To do research means to inquire about things you do not already know, and you will make such inquiries in many regular courses. You can also initiate semester-long independent research projects for credit, and many students take advantage of grant-funded programs for summer research.
Many classics courses include projects that enable students to complete independent research. Our seminars regularly require research papers on a wide variety of topics. In a recent seminar on Alexander the Great, students explored such topics as Alexander’s deployment of garrisons, his seer Aristander, and the role of elephants in ancient warfare. In art courses such as CLA 141 and 142, students visit museums and write papers about ancient sculptures or vases that they have examined in person.
In addition, all classics majors take our capstone course, CLA 480, a research seminar in which each student picks a topic for a semester-long research project. We expect these topics to come from all areas of our diverse department offerings, including history, literature, and material culture.
Many students take the initiative to propose independent studies, designed and executed with the guidance of faculty members. Recent examples of independent study topics include: the treatment of Spartan war dead, realism in Hellenistic sculpture, Stoicism, an archaeological investigation of an old Davidson golf course now covered by a pine forest, and a 3-D printing project to create an exhibition of small sculptures excavated at Athienou, Cyprus.
Our top-performing students have the chance to write senior honors theses. Typically a student’s honors thesis grows out of an independent study or a project in their senior capstone course and involves another semester of research and writing. Recent thesis topics have ranged from pity in Homer's Iliad to insults in Roman comedy, the ancient medical marketplace, and Cleopatra in 20th-century films.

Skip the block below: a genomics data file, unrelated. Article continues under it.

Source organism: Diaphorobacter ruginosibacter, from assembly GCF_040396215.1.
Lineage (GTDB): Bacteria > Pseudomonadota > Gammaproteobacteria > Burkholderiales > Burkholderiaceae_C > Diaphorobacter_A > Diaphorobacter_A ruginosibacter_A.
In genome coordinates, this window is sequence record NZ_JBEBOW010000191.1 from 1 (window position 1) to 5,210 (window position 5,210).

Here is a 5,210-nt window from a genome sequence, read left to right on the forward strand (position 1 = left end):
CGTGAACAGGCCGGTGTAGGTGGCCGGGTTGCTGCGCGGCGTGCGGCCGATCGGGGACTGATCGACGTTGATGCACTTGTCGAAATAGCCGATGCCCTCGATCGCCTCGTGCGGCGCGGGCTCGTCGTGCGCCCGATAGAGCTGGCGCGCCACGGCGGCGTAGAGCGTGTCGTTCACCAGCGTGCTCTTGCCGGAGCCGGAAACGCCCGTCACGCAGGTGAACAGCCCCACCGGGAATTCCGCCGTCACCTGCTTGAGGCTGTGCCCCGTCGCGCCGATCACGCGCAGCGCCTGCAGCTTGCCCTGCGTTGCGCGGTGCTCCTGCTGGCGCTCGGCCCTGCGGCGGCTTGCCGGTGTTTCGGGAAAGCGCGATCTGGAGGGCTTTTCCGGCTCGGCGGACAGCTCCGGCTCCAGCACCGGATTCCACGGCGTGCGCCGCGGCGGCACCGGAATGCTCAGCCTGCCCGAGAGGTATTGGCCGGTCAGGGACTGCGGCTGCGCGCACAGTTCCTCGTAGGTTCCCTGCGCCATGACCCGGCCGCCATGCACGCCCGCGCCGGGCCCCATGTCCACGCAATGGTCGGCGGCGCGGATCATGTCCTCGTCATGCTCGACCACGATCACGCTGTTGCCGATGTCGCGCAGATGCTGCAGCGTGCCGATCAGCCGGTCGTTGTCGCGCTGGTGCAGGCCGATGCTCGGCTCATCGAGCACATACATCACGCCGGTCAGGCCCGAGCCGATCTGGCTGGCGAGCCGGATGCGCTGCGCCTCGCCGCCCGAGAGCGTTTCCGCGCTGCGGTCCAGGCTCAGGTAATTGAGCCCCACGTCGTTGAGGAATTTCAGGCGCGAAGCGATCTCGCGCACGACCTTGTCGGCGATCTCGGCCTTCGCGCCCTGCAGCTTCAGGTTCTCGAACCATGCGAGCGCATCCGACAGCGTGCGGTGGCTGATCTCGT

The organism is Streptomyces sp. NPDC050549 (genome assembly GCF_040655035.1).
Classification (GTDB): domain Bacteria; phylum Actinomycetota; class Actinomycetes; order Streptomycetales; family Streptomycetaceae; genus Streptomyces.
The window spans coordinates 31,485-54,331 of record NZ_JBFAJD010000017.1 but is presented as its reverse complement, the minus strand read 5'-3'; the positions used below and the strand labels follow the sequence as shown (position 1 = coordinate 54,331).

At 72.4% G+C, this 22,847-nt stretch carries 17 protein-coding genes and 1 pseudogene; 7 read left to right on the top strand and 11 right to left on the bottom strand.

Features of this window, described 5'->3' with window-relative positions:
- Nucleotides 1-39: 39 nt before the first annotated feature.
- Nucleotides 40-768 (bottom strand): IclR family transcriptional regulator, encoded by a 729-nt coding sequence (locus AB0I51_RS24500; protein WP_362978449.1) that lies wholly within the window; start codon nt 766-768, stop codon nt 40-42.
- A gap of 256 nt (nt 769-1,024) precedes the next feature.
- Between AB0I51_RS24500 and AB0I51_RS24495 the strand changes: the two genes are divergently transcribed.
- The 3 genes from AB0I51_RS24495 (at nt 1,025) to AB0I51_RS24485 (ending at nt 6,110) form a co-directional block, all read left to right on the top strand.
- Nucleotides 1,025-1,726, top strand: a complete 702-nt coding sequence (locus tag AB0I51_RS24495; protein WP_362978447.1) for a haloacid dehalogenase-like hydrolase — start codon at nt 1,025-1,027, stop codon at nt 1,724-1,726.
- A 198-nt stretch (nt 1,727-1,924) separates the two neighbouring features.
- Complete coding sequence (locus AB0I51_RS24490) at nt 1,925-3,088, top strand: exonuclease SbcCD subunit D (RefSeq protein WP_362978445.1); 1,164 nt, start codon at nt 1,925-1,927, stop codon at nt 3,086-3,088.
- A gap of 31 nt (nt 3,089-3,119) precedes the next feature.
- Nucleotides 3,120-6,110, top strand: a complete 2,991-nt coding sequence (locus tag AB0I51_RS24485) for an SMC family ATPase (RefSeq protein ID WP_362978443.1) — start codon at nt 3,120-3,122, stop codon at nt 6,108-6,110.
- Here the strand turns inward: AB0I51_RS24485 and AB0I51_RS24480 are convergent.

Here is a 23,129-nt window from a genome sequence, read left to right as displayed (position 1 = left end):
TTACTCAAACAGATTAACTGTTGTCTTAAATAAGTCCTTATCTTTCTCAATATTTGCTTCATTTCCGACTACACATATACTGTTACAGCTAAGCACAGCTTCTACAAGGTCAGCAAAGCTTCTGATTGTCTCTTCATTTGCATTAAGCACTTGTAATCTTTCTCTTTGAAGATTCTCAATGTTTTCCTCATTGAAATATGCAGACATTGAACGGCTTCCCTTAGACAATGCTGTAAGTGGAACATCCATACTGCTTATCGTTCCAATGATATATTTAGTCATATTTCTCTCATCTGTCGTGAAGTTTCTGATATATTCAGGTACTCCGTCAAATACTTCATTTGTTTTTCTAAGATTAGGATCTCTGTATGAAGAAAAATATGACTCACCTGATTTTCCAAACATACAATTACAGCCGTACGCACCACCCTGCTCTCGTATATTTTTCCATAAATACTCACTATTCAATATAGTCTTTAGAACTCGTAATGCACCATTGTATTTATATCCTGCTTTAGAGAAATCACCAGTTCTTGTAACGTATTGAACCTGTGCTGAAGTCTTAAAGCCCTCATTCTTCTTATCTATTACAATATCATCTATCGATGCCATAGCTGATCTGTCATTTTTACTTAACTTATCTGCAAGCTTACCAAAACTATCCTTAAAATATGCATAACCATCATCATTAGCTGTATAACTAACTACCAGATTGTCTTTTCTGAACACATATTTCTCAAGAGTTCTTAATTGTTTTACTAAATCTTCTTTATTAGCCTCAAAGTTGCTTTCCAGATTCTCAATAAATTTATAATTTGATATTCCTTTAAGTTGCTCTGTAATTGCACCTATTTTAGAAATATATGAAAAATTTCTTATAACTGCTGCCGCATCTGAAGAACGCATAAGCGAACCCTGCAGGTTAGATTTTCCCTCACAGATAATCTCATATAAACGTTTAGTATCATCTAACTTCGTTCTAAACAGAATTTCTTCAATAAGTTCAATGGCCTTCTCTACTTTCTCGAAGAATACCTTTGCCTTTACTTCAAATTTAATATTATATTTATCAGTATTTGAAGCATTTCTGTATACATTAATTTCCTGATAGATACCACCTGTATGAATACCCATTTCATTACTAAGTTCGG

Students have multiple options for summer research, some of them paid. The grant-funded Davidson Research Initiative (DRI) allows first-year, sophomore, and junior students to design research projects and engage with faculty mentors for guidance and collaboration. For a recent classics DRI project, Jon Springfield set to music the songs from Prof. Keyne Cheshire’s translation of Sophocles’ Trachinian Women, which was published in 2015 under the title Murder at Jagged Rock.
In addition to the DRI-supported opportunities, a variety of offices on campus offer grants or are affiliated with external grant programs. Particularly good ones for classics students are the Abernethy grants, which fund student research in the humanities and social sciences, and the Dean Rusk travel grants, which support student research and experiential learning abroad.
Many classics students study abroad, and some of them spend one or more summers on an archaeological excavation, such as Davidson’s field school at Athienou, Cyprus.